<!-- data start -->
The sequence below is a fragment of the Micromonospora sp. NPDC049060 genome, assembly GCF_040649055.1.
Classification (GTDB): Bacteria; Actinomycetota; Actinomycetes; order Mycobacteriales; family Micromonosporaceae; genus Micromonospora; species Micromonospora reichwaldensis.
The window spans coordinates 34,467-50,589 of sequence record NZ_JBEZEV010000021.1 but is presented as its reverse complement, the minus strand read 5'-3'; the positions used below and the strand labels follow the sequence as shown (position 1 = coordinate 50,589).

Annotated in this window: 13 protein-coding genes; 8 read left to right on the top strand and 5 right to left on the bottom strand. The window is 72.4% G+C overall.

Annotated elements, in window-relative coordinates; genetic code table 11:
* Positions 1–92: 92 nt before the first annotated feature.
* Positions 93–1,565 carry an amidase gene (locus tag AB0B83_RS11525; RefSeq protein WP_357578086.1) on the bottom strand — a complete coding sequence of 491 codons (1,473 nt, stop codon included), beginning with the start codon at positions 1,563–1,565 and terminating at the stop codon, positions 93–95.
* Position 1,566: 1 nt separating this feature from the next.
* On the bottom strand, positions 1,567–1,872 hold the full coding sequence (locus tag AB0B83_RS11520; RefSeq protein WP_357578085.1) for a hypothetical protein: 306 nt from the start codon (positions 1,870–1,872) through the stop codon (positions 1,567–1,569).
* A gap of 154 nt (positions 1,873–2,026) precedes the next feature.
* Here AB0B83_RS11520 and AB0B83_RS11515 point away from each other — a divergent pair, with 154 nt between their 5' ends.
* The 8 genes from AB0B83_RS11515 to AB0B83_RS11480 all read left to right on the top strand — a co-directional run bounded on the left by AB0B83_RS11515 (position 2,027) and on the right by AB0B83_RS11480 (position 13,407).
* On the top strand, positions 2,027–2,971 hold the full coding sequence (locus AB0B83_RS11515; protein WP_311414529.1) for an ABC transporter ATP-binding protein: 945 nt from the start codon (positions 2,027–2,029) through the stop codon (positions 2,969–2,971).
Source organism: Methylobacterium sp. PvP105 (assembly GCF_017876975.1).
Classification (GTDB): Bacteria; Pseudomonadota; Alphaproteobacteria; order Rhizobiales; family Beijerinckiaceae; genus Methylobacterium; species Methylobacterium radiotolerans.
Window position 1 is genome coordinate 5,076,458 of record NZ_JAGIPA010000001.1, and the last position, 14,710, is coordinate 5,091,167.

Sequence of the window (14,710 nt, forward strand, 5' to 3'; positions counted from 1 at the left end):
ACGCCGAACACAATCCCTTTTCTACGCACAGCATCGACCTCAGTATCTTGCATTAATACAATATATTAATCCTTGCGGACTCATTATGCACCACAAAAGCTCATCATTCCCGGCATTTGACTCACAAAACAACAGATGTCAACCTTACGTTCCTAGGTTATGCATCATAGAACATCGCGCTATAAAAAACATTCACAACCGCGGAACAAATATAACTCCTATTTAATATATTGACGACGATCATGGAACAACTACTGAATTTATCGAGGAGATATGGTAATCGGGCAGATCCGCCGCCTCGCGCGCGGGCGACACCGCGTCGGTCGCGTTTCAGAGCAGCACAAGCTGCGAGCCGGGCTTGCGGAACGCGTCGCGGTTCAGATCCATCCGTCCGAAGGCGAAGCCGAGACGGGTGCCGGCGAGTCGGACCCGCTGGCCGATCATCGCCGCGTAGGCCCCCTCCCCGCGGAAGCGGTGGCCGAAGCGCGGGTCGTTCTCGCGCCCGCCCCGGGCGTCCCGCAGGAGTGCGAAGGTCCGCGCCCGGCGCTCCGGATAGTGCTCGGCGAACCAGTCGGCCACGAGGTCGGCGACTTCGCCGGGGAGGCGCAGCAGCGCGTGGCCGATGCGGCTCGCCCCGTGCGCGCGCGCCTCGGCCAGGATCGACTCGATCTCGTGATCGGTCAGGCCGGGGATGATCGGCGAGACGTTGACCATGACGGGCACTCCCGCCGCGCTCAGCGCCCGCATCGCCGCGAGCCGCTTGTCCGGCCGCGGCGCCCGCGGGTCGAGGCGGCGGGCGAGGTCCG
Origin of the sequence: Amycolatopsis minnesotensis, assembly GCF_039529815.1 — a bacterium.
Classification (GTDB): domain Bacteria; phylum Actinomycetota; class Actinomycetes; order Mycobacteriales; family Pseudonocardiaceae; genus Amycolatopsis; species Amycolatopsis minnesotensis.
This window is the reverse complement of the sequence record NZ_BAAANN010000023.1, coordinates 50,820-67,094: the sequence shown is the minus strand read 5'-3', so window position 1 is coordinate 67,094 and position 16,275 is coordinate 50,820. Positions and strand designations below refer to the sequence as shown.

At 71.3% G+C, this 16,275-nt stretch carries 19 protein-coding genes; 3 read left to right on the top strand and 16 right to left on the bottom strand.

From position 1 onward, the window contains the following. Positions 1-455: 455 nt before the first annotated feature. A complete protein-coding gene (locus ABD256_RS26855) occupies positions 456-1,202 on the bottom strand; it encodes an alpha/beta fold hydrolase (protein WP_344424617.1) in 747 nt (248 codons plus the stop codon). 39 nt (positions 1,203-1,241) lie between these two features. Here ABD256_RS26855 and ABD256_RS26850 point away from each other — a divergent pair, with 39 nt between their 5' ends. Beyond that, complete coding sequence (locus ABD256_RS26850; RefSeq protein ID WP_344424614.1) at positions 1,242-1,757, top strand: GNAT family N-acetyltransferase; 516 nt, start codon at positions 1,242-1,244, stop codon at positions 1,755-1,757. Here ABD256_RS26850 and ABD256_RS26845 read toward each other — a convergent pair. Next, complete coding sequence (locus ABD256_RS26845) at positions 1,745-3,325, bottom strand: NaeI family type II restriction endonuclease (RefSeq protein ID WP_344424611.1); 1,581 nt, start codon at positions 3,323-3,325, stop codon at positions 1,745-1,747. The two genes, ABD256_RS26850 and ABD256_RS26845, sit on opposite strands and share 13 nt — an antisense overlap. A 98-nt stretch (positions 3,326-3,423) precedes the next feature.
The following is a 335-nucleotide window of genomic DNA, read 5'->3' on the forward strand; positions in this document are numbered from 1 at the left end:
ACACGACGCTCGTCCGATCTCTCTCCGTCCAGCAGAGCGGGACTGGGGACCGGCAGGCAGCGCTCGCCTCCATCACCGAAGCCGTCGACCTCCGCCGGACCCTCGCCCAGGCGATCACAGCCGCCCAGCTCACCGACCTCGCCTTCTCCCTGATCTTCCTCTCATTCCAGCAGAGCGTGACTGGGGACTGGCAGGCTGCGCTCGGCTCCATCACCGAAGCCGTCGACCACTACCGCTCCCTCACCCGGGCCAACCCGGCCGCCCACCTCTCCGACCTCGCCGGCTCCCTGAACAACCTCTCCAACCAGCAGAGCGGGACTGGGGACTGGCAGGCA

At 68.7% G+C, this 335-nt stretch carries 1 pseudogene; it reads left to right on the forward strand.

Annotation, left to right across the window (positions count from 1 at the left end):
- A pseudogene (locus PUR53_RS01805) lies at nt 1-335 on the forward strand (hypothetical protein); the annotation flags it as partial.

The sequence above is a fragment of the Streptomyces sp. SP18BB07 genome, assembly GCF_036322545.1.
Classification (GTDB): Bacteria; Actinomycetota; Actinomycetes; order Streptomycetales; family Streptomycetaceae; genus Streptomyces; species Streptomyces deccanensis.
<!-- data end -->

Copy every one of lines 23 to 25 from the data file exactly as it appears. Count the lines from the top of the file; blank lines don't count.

From position 1 onward, the window contains the following. Positions 1-455: 455 nt before the first annotated feature. A complete protein-coding gene (locus ABD256_RS26855) occupies positions 456-1,202 on the bottom strand; it encodes an alpha/beta fold hydrolase (protein WP_344424617.1) in 747 nt (248 codons plus the stop codon). 39 nt (positions 1,203-1,241) lie between these two features. Here ABD256_RS26855 and ABD256_RS26850 point away from each other — a divergent pair, with 39 nt between their 5' ends. Beyond that, complete coding sequence (locus ABD256_RS26850; RefSeq protein ID WP_344424614.1) at positions 1,242-1,757, top strand: GNAT family N-acetyltransferase; 516 nt, start codon at positions 1,242-1,244, stop codon at positions 1,755-1,757. Here ABD256_RS26850 and ABD256_RS26845 read toward each other — a convergent pair. Next, complete coding sequence (locus ABD256_RS26845) at positions 1,745-3,325, bottom strand: NaeI family type II restriction endonuclease (RefSeq protein ID WP_344424611.1); 1,581 nt, start codon at positions 3,323-3,325, stop codon at positions 1,745-1,747. The two genes, ABD256_RS26850 and ABD256_RS26845, sit on opposite strands and share 13 nt — an antisense overlap. A 98-nt stretch (positions 3,326-3,423) precedes the next feature.
The following is a 335-nucleotide window of genomic DNA, read 5'->3' on the forward strand; positions in this document are numbered from 1 at the left end:
ACACGACGCTCGTCCGATCTCTCTCCGTCCAGCAGAGCGGGACTGGGGACCGGCAGGCAGCGCTCGCCTCCATCACCGAAGCCGTCGACCTCCGCCGGACCCTCGCCCAGGCGATCACAGCCGCCCAGCTCACCGACCTCGCCTTCTCCCTGATCTTCCTCTCATTCCAGCAGAGCGTGACTGGGGACTGGCAGGCTGCGCTCGGCTCCATCACCGAAGCCGTCGACCACTACCGCTCCCTCACCCGGGCCAACCCGGCCGCCCACCTCTCCGACCTCGCCGGCTCCCTGAACAACCTCTCCAACCAGCAGAGCGGGACTGGGGACTGGCAGGCA